The geographic, spiritual, and intellectual journeys of Nahum N. Glatzer (1903-1990)-prolific scholar, Brandeis University professor, and editor of the Schocken publishing house-reveal a rich cultural ambiance that no longer exists, as well as a breadth of perspective and learning that remains enviable in our time.
This collection of 78 memoir entries, written as a document for his family, offers personal glimpses of Nahum Glatzer which complement his scholarship. Episodes and vignettes in chronological sequence recount the decisive events of his travels from Bodenbach to Boston and from strict Orthodoxy to a more historical, cultural, and aesthetic understanding of Judaism. Anecdotal and at times humorous accounts of some of the many outstanding personalities Glatzer knew and interacted with, including Martin Buber and Franz Rosenzweig, two of the leading German-Jewish thinkers of the twentieth century. Glatzer also relates a variety of his experiences and expressions of faith, both personal and social. The events themselves become moments of religious psychology or theological insight. For Glatzer, as for Rosenzweig, the world was transformed by speech and the realities brought into existence through it.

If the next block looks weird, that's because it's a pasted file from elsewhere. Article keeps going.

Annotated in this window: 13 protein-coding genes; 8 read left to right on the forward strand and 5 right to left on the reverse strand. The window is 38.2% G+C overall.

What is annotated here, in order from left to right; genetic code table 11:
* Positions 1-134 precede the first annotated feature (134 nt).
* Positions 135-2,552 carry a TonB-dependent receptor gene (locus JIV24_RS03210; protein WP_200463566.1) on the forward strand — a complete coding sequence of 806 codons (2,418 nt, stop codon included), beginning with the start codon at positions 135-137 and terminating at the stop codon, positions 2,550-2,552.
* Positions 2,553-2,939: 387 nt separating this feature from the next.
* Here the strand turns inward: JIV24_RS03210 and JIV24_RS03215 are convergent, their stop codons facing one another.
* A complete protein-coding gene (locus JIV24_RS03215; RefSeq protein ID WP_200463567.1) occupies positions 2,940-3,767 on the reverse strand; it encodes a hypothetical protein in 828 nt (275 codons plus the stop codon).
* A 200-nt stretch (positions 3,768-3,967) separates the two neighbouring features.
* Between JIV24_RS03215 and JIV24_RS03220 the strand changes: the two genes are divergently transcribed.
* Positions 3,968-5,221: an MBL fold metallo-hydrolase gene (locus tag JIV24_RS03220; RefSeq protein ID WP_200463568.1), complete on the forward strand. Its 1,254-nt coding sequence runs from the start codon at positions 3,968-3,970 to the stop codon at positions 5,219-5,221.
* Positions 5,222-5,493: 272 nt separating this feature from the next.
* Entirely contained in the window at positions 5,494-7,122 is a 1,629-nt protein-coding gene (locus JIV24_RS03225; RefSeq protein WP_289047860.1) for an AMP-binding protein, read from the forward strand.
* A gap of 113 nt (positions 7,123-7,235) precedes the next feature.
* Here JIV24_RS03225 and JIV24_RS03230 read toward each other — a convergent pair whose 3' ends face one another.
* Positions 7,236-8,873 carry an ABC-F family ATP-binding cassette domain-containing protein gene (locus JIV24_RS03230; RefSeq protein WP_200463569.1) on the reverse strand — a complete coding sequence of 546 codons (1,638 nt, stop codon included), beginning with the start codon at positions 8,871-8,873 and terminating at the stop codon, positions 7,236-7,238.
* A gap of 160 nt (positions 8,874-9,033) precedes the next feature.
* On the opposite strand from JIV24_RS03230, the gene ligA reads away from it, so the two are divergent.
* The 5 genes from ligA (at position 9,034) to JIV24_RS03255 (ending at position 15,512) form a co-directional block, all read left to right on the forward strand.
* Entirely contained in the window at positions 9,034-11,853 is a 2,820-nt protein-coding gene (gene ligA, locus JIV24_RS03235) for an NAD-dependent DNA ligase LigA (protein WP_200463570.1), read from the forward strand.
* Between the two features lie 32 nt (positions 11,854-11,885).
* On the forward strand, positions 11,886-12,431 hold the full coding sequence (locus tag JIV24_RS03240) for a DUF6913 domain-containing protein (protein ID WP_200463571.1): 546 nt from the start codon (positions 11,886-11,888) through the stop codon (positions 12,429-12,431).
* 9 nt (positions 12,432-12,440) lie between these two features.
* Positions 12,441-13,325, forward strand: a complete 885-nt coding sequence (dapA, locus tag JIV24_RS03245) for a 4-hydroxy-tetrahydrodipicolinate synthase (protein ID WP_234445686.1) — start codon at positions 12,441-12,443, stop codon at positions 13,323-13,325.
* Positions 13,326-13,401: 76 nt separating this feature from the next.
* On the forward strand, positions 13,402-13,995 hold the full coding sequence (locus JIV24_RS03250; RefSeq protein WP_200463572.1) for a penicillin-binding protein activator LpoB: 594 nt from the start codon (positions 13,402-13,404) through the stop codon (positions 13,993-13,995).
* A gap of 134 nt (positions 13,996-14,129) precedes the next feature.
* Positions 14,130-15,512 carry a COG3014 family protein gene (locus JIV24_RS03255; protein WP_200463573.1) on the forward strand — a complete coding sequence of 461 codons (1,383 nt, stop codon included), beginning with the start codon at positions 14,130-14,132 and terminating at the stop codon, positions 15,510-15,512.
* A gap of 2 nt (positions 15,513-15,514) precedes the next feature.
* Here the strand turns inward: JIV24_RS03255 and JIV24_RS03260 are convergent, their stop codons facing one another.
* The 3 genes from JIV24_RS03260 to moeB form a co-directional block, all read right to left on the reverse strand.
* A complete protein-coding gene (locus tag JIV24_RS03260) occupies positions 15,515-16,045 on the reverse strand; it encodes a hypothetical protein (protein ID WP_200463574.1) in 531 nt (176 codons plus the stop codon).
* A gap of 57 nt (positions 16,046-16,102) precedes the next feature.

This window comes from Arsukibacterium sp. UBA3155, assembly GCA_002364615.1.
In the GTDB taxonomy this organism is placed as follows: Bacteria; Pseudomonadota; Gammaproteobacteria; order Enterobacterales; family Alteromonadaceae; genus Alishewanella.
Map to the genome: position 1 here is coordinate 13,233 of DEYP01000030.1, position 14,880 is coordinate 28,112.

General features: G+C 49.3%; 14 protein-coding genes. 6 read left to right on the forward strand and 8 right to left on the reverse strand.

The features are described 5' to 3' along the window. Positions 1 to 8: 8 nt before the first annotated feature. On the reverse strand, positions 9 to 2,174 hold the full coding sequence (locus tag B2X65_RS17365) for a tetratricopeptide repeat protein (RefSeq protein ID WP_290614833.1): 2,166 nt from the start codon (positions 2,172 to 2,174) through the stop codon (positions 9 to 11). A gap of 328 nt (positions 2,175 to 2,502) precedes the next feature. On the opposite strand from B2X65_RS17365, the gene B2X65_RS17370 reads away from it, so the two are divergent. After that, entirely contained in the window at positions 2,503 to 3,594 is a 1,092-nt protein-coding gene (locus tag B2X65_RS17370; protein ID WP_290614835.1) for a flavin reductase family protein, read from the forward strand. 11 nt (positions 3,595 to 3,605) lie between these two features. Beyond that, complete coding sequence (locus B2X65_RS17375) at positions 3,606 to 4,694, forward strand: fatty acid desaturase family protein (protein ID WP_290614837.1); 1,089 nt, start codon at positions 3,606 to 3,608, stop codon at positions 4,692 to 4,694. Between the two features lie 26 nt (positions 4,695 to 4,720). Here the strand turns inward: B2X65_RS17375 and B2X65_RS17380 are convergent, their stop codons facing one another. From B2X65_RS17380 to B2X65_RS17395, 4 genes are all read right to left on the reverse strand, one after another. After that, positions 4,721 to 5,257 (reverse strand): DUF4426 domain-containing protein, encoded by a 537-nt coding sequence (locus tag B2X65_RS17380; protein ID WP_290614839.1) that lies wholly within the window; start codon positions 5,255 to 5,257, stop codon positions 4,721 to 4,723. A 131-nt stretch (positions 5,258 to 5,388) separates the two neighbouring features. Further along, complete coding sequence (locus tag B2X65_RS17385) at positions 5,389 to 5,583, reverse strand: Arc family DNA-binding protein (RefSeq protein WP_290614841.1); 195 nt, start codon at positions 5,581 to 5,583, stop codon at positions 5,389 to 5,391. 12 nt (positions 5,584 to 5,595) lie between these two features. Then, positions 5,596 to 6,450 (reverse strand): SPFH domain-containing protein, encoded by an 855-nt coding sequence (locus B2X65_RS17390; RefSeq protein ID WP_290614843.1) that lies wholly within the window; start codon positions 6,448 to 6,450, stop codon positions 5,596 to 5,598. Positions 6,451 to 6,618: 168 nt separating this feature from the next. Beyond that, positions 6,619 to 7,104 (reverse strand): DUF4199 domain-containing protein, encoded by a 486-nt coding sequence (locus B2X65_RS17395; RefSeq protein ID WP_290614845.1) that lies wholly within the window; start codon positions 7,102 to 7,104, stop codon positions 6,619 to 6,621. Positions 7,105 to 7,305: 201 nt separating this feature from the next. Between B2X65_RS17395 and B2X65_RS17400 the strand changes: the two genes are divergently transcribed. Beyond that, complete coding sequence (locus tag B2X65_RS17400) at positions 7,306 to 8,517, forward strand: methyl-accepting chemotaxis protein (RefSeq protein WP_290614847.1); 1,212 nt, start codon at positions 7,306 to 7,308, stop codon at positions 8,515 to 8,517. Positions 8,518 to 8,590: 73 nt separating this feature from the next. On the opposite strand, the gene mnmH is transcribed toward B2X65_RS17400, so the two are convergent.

Michael Fishbane's detailed introduction sets these memoirs, from the final decades of Glatzer's life, in the context of his life and work. A preface by Judith Glatzer Wechsler offers personal reflections on the character of her father and his work.
Michael Fishbane received his Ph.D. from Brandeis University and serves as Nathan Cummings Distinguished Service Professor of Jewish Studies in the Divinity School of the University of Chicago. Judith Glatzer Wechsler is an art historian, primarily of 19th century French art.